This is a step forward unlike other countries around the world who are still sitting on the disgusting habit of oil.

Posted by K From Canada | Report as abusive

Your use of the unit of measure kW (kilowatts) is frequently incorrect in your piece. kW is a measure of power. Many of your measurements are measurements of energy and are properly kWh (kilowatthours). (kWh/year is a measure of power.)V. True’s slamming of wind power is interesting. As I recall, my father came to the same conclusion decades ago, but for both wind and photovoltaics. I wonder whether wind is a good source at night, but utilities are starting to use LiIon batteries now, so maybe we’ll soon be able to store solar. (MIT has found that using carbon nanotubes as mechanical springs beats all present-day energy storage, presumably without deterioration, but it’ll take some development.)Another question is whether it makes more sense to use solar panels in cloudy areas, or to use them in sunny areas and build transmission lines. Here in Boston we had many consecutive gray days of rainy weather over the holiday, not unusual, so we would have needed nonsolar capacity if we were normally using local solar, and when the sun was shining we’d be paying interest on the bonds, wages and taxes for that nonsolar capacity and not getting anything.Siting solar in a desert where it’s never cloudy has reliability appeal. I think one transmission line can serve on the order of a million people. That amounts to maybe 5 lines for this state, and 300 lines nationwide (plus subtransmission within an area, which is already there). Significant, but I’m more interested in power reliability than screeching about icky transmission lines.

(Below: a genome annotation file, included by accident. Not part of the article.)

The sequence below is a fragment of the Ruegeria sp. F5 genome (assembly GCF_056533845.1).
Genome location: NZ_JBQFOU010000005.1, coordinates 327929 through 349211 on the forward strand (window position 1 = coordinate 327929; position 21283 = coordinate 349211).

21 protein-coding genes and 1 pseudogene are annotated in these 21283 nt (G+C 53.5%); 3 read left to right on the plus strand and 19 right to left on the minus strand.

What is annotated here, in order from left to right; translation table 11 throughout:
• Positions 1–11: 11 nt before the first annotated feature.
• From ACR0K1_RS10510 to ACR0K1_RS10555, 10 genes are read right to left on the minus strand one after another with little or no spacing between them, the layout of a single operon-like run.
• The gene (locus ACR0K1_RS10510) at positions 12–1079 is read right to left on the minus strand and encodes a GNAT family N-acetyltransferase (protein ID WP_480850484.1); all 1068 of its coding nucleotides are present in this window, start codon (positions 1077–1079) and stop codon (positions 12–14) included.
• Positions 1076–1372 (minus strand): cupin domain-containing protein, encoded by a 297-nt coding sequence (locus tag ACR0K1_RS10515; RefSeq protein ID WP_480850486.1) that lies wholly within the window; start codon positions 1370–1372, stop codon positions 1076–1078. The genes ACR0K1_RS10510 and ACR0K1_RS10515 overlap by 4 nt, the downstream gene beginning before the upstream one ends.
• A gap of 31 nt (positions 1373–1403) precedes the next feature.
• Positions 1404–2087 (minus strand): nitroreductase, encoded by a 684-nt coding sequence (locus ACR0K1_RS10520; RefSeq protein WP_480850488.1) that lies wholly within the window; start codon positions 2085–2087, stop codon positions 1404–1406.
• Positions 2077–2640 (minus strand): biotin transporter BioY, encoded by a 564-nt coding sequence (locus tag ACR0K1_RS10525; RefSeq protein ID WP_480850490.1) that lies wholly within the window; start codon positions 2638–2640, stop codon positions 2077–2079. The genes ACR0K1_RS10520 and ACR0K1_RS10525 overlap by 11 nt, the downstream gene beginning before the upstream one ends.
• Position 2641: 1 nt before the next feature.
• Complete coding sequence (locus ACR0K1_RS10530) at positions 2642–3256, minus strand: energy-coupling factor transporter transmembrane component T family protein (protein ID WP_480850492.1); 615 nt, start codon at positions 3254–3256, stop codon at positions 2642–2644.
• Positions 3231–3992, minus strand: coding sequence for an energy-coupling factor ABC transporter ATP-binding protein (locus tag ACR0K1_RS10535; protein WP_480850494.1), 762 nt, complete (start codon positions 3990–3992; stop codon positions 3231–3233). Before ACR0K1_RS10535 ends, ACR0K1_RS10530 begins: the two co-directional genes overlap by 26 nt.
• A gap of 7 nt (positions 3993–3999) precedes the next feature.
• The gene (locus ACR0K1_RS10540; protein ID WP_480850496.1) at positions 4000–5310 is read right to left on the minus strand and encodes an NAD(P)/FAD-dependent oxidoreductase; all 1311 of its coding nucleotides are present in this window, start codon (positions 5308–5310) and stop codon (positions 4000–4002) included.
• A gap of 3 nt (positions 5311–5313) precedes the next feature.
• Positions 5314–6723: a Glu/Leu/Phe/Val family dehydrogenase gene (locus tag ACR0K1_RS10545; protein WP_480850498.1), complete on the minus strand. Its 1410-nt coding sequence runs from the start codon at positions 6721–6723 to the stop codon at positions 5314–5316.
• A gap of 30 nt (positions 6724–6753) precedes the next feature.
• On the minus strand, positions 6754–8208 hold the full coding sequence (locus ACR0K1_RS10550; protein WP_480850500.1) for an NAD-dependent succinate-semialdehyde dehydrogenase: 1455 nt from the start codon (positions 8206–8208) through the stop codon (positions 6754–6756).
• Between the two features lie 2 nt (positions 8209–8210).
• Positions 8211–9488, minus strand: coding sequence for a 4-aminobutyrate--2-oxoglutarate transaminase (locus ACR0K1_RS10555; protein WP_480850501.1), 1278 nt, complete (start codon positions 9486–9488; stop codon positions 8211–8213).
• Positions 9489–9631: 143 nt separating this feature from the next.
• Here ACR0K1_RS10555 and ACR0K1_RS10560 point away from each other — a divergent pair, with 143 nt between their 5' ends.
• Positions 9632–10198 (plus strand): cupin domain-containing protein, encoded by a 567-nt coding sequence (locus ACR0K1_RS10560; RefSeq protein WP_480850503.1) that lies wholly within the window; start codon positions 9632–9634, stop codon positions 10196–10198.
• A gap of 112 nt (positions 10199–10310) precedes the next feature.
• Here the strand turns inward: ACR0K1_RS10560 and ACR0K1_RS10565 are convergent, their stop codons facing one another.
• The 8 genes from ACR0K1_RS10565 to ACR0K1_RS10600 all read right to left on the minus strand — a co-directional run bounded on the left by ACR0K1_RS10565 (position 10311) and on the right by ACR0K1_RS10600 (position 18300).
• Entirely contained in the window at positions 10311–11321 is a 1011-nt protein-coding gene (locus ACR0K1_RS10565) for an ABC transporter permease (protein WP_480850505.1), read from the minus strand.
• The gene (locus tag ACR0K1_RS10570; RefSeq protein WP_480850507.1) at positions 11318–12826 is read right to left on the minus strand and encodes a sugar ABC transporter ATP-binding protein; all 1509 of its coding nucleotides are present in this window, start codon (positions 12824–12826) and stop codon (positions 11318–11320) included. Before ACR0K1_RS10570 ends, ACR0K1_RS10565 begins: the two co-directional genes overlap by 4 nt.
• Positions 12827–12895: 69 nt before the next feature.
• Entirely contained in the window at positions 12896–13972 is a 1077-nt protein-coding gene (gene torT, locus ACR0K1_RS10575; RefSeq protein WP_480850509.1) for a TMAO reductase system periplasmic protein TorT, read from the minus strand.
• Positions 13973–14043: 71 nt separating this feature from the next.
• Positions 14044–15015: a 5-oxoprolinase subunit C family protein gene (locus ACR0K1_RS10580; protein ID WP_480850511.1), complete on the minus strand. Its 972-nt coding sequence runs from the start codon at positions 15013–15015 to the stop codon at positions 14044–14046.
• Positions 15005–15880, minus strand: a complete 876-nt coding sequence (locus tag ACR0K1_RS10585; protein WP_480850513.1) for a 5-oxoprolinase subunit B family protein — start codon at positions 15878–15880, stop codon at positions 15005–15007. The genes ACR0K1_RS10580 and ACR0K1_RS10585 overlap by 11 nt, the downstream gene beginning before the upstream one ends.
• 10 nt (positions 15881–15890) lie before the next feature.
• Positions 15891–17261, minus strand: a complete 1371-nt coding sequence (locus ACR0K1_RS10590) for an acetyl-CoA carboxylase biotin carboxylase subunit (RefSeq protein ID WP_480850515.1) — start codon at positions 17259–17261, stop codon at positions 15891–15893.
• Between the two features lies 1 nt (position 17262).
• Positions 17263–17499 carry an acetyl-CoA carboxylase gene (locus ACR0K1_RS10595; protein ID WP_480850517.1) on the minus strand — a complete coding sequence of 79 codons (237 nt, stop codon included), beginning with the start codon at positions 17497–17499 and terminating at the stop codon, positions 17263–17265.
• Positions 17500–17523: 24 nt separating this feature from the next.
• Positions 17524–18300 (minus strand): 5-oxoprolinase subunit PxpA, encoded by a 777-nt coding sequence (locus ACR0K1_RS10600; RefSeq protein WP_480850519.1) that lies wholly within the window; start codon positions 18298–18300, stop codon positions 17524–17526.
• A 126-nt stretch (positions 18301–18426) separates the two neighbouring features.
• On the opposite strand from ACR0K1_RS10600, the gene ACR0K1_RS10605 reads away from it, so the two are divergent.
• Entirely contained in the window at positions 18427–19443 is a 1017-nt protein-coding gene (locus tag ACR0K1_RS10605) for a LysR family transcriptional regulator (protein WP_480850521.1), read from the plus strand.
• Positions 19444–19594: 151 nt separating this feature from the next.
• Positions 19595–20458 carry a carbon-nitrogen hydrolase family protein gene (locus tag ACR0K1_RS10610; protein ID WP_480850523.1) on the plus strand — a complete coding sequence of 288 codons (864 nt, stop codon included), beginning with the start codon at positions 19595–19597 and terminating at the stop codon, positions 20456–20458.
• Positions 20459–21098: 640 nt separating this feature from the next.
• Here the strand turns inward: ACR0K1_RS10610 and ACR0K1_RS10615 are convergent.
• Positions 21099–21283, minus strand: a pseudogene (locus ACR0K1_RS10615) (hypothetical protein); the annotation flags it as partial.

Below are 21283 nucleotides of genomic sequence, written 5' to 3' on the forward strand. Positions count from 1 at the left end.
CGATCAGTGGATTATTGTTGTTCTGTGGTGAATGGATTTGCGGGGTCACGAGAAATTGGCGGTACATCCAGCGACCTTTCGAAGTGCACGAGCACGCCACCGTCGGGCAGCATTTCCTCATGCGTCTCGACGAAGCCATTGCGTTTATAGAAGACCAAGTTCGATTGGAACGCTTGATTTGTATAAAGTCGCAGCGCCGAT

Posted by Pete Cann | Report as abusive

This program may cost the government a lot of money but it has a significant impact in the way people are thinking about energy. This program would be perfect for states like Maine who need the economic boost and truly want to reduce their carbon footprint. Thanks for an inspiring story.

Posted by Ian | Report as abusive

It doesn’t cost German taxpayers anything. The cost for the still-higher price of solar power is paid for by electricity consumers, not the government. (The prices are falling by 10% each year so in about 5-6 years there won’t be any extra cost). The higher feed-in tariff adds about 3 percent to the electricity bills of Germans each month — which is about 2-3 euros per month. Opinion polls show 2/3rds of population willing to pay a bit more for more green electricity.

Posted by Erik | Report as abusive

re andrew davis “I wish everyone would understand the power of solar here int Texas. “I fully agree with you; however, I think many people in Texas realize how great solar could be, unfortunately most of us (I live in Dallas) get little to no subsidy monies, so 21,000 is way to much to spend.

Posted by Sandy Lawrence | Report as abusive